Historians and archivists say the NY Public Library no longer functions as a world-class research library

Historians in the News
tags: Library, NY Public Library



Scholars who use the New York Public Library are boiling with frustration. It wasn’t supposed to be this way. In 2014 the library, under pressure from a coalition that included four senior scholars, abandoned its controversial Central Library Plan, which entailed gutting the stacks at the 42nd Street Library and selling the popular Mid-Manhattan Library across the street. But the situation hasn’t turned out how many critics had hoped.

... In early 2012, Joan Wallach Scott, a historian at the Institute for Advanced Study, in Princeton, was shaken by what I had reported [about the plan to move books off-site]. My article, she recalled in 2014, "was an invitation to act" in defense of an institution "that matters to me more than almost anything else."

In the 1950s the library had helped to ignite Scott’s interest in French history; she would spend her vacations from college at the 42nd Street building, where staff members would allow her to read newspapers that appeared in Paris during the Revolution of 1848. Some were in fair condition; others turned to dust in her hands. She still remembers "the sheer excitement of touching real paper from ages gone by." Scott went on to become a leader in her field and in feminist scholarship.

She told me that in 2012 she found herself "feeling angrier and angrier about — I don’t know what to call it — neoliberal capitalism and feeling powerless to affect it." For decades her activism — building women’s-studies departments, defending academic freedom — had been confined to the university. But as she learned more about the New York Public Library plan, she found herself ready — and eager — to venture off campus.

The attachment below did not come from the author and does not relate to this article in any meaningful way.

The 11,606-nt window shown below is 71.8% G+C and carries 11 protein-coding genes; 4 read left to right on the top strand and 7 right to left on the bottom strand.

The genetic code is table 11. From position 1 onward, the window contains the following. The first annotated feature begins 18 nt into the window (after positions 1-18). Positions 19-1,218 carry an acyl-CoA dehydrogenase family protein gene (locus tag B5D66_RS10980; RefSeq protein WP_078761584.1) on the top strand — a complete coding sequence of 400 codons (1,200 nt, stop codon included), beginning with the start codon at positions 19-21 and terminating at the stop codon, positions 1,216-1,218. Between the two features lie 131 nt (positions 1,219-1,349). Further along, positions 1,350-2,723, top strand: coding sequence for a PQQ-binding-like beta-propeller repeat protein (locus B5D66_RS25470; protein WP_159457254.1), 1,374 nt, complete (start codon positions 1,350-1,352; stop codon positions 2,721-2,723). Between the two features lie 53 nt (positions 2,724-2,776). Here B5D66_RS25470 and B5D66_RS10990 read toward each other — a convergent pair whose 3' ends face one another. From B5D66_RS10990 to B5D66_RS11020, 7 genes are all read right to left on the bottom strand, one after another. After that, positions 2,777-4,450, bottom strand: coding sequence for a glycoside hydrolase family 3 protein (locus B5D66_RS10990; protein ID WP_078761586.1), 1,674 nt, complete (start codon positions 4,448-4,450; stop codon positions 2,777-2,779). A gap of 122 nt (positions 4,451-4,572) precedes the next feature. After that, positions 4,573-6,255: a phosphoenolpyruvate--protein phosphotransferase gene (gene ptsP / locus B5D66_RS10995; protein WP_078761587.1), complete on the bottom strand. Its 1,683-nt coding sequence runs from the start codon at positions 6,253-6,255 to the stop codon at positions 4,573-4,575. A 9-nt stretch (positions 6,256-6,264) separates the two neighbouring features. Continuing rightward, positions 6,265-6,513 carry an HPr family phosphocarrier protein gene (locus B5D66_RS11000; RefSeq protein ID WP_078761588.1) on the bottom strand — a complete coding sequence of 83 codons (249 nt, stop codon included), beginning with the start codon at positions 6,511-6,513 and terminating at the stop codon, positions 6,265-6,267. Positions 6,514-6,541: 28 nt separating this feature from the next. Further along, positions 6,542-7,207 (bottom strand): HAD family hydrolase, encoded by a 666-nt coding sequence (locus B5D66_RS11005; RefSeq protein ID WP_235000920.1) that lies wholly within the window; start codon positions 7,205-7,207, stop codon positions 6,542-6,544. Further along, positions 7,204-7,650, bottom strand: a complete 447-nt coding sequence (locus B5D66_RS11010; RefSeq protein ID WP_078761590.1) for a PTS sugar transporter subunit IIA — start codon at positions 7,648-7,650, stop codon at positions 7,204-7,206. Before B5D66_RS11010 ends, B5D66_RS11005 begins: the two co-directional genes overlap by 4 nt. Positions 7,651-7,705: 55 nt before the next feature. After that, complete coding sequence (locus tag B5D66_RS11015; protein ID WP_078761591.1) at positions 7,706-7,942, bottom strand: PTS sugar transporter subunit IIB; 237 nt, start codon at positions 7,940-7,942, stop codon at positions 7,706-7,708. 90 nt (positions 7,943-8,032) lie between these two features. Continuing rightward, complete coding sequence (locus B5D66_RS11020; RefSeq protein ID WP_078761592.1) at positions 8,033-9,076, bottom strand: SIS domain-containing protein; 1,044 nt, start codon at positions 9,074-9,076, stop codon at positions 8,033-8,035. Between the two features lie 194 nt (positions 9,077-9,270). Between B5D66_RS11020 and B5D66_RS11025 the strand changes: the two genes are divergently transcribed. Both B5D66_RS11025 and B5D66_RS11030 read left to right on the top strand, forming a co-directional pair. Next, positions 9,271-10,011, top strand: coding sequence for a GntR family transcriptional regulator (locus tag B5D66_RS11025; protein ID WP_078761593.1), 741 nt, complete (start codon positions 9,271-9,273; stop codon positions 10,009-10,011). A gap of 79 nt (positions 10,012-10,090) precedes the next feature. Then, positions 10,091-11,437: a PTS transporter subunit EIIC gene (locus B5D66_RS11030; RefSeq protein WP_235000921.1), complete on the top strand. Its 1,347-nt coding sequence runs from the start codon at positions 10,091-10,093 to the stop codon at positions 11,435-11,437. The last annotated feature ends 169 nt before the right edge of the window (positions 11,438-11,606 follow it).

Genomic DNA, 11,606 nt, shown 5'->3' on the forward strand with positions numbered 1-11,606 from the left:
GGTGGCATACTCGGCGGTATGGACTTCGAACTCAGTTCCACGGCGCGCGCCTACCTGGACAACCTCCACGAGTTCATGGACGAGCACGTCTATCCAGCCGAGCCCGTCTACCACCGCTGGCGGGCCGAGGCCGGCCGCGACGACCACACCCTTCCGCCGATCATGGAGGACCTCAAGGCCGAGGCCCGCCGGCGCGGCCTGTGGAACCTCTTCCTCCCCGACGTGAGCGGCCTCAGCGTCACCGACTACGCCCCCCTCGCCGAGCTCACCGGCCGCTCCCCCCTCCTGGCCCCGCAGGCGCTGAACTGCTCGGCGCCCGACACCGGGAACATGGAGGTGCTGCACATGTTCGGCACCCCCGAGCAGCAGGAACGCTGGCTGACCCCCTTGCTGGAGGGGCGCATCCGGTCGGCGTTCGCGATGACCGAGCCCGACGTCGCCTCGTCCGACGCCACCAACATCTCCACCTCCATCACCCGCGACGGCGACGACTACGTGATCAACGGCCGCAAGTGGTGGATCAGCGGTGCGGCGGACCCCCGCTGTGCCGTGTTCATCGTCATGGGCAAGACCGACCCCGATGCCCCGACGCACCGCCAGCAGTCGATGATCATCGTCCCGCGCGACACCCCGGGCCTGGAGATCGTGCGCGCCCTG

Scott phoned an old friend, Stanley N. Katz, who was down the road at Princeton University’s Woodrow Wilson School. In the realm of higher education, Katz wears many hats (though he prefers elegant bow ties): elder statesman, power broker, commentator, activist, maverick. A member of Harvard’s Class of 1955 and an ardent old-school liberal, he has numerous friends in the highest echelons of journalism, philanthropy, and politics, and he maintains a punishing schedule that would challenge a person half his age.

Katz is not only an esteemed legal historian but also an expert on the nonprofit sector, and he was curious about NYPL’s trajectory after LeClerc’s departure. Indeed, Katz had known the library’s new president, Tony Marx, who took over in 2011, when the latter was a graduate student at Princeton and had extolled Marx’s accomplishments as president of Amherst College, from 2003 to 2011.

Like Scott, Katz had an emotional attachment to the library at 42nd Street. As a graduate student and young professor, he had relied on its resources — especially the old American History Room, which was abruptly shuttered in 1980 over the objections of scholars like Arthur Schlesinger Jr., who complained about a "rather mysterious" decision-making process at NYPL. The loss of that intimate room, with its open shelving and camaraderie, is still keenly felt by Katz: "It was a refuge, a haven, an incredible resource," he says. "I could be sure that every reference work that existed was there and available."

Scott and Katz decided to write a protest letter: "We are alarmed by the Central Library Plan, which seems to us to be a misplaced use of funds in a time of great scarcity," they said. Scott didn’t know how to create an online petition, so the letter was dispatched from her personal email account....




comments powered by Disqus